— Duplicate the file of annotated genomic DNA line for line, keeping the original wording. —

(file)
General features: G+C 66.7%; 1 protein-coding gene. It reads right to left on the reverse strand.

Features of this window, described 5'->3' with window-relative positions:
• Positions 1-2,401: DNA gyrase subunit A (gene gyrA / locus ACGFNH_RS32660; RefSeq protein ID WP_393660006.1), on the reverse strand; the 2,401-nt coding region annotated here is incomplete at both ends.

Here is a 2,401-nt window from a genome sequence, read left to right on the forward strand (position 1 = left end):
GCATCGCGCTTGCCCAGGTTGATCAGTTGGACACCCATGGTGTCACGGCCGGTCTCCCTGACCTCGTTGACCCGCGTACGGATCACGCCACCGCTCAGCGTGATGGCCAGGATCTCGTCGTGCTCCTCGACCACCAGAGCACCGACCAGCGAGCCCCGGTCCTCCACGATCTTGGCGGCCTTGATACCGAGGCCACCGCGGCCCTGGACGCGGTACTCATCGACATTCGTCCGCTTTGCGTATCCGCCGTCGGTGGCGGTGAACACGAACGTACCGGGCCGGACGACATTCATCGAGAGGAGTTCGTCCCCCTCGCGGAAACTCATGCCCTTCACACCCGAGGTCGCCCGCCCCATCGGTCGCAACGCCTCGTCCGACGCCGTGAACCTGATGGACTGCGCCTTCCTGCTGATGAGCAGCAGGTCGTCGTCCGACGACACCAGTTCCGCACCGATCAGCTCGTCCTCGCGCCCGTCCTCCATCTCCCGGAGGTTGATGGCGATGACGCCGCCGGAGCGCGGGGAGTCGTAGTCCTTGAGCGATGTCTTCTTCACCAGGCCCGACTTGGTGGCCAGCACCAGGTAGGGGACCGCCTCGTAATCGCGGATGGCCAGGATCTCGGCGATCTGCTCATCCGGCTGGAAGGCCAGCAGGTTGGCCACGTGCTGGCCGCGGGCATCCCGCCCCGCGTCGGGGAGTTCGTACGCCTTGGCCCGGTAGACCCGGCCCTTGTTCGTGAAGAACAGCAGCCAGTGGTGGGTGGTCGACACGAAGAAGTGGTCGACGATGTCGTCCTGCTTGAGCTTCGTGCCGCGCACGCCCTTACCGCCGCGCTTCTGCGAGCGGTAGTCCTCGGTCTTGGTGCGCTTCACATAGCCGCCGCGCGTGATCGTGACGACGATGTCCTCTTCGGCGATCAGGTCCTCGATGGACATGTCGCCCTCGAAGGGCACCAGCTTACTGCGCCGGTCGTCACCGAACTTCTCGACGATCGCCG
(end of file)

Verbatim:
General features: G+C 66.7%; 1 protein-coding gene. It reads right to left on the reverse strand.

Features of this window, described 5'->3' with window-relative positions:
• Positions 1-2,401: DNA gyrase subunit A (gene gyrA / locus ACGFNH_RS32660; RefSeq protein ID WP_393660006.1), on the reverse strand; the 2,401-nt coding region annotated here is incomplete at both ends.

Here is a 2,401-nt window from a genome sequence, read left to right on the forward strand (position 1 = left end):
GCATCGCGCTTGCCCAGGTTGATCAGTTGGACACCCATGGTGTCACGGCCGGTCTCCCTGACCTCGTTGACCCGCGTACGGATCACGCCACCGCTCAGCGTGATGGCCAGGATCTCGTCGTGCTCCTCGACCACCAGAGCACCGACCAGCGAGCCCCGGTCCTCCACGATCTTGGCGGCCTTGATACCGAGGCCACCGCGGCCCTGGACGCGGTACTCATCGACATTCGTCCGCTTTGCGTATCCGCCGTCGGTGGCGGTGAACACGAACGTACCGGGCCGGACGACATTCATCGAGAGGAGTTCGTCCCCCTCGCGGAAACTCATGCCCTTCACACCCGAGGTCGCCCGCCCCATCGGTCGCAACGCCTCGTCCGACGCCGTGAACCTGATGGACTGCGCCTTCCTGCTGATGAGCAGCAGGTCGTCGTCCGACGACACCAGTTCCGCACCGATCAGCTCGTCCTCGCGCCCGTCCTCCATCTCCCGGAGGTTGATGGCGATGACGCCGCCGGAGCGCGGGGAGTCGTAGTCCTTGAGCGATGTCTTCTTCACCAGGCCCGACTTGGTGGCCAGCACCAGGTAGGGGACCGCCTCGTAATCGCGGATGGCCAGGATCTCGGCGATCTGCTCATCCGGCTGGAAGGCCAGCAGGTTGGCCACGTGCTGGCCGCGGGCATCCCGCCCCGCGTCGGGGAGTTCGTACGCCTTGGCCCGGTAGACCCGGCCCTTGTTCGTGAAGAACAGCAGCCAGTGGTGGGTGGTCGACACGAAGAAGTGGTCGACGATGTCGTCCTGCTTGAGCTTCGTGCCGCGCACGCCCTTACCGCCGCGCTTCTGCGAGCGGTAGTCCTCGGTCTTGGTGCGCTTCACATAGCCGCCGCGCGTGATCGTGACGACGATGTCCTCTTCGGCGATCAGGTCCTCGATGGACATGTCGCCCTCGAAGGGCACCAGCTTACTGCGCCGGTCGTCACCGAACTTCTCGACGATCGCCG